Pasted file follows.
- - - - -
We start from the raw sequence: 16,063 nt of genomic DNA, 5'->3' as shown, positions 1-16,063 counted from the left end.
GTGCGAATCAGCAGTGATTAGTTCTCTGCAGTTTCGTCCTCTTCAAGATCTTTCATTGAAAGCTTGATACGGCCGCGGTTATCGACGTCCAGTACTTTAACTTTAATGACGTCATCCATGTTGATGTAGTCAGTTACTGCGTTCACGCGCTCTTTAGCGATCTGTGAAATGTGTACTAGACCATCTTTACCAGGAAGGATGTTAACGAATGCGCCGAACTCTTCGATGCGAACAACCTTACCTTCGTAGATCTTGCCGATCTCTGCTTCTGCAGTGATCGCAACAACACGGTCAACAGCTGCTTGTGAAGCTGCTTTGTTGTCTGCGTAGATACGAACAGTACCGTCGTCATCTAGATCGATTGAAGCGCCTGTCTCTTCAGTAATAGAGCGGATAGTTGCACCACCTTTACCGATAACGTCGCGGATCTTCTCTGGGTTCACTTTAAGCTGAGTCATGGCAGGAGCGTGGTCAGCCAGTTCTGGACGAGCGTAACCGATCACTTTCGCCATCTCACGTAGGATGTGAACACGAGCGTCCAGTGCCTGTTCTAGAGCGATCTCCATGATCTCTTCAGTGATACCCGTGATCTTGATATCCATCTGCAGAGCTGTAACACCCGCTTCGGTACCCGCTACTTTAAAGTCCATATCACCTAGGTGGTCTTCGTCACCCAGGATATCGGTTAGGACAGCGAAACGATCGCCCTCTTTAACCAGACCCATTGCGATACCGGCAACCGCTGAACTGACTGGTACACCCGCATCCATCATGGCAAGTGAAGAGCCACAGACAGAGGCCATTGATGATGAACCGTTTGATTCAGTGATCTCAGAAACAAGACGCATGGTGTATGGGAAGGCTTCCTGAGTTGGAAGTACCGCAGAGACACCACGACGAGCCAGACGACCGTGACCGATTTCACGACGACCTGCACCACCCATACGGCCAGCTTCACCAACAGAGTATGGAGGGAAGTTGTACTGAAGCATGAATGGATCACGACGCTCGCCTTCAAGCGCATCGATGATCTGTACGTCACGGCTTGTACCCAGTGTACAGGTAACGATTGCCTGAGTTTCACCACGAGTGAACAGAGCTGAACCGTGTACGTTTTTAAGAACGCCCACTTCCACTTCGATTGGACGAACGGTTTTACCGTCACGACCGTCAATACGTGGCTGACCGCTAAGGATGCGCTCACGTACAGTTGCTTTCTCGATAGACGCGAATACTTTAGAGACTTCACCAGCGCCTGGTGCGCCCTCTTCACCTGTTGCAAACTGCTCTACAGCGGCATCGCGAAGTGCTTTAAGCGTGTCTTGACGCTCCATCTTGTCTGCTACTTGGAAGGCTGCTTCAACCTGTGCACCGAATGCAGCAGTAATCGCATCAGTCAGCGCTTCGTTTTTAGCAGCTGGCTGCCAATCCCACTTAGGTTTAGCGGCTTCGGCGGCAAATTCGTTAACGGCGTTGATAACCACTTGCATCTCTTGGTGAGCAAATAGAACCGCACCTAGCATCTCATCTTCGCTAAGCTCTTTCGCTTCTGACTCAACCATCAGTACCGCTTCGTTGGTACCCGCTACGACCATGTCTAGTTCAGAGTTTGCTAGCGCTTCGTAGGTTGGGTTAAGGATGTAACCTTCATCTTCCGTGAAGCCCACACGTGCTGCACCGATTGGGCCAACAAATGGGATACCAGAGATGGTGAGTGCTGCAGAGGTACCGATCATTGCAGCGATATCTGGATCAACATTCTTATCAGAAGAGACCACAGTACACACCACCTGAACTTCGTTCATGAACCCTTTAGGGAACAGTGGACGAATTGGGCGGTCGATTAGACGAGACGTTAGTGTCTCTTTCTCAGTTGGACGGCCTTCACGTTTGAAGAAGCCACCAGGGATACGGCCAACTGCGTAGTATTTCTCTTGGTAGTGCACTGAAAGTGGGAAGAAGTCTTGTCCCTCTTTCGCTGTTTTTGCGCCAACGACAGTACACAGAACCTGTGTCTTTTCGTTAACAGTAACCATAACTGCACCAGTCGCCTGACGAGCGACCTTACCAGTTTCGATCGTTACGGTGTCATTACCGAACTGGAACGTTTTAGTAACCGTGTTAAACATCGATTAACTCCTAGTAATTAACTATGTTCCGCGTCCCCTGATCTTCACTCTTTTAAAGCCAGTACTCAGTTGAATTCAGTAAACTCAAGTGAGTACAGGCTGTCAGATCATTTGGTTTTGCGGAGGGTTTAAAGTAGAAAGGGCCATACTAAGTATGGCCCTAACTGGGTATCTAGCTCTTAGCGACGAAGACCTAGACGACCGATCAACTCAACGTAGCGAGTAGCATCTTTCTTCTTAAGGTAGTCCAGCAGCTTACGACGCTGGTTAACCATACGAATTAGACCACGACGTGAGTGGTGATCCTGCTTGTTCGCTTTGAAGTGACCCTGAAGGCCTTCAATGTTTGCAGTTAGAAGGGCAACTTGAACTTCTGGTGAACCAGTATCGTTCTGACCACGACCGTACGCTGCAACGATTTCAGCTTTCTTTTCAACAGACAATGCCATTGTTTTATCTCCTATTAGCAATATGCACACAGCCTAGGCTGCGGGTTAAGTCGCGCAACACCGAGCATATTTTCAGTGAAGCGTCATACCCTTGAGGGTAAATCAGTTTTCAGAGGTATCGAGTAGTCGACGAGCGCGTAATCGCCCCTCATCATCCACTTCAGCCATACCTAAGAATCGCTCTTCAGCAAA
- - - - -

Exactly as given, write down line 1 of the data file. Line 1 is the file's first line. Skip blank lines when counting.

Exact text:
We start from the raw sequence: 16,063 nt of genomic DNA, 5'->3' as shown, positions 1-16,063 counted from the left end.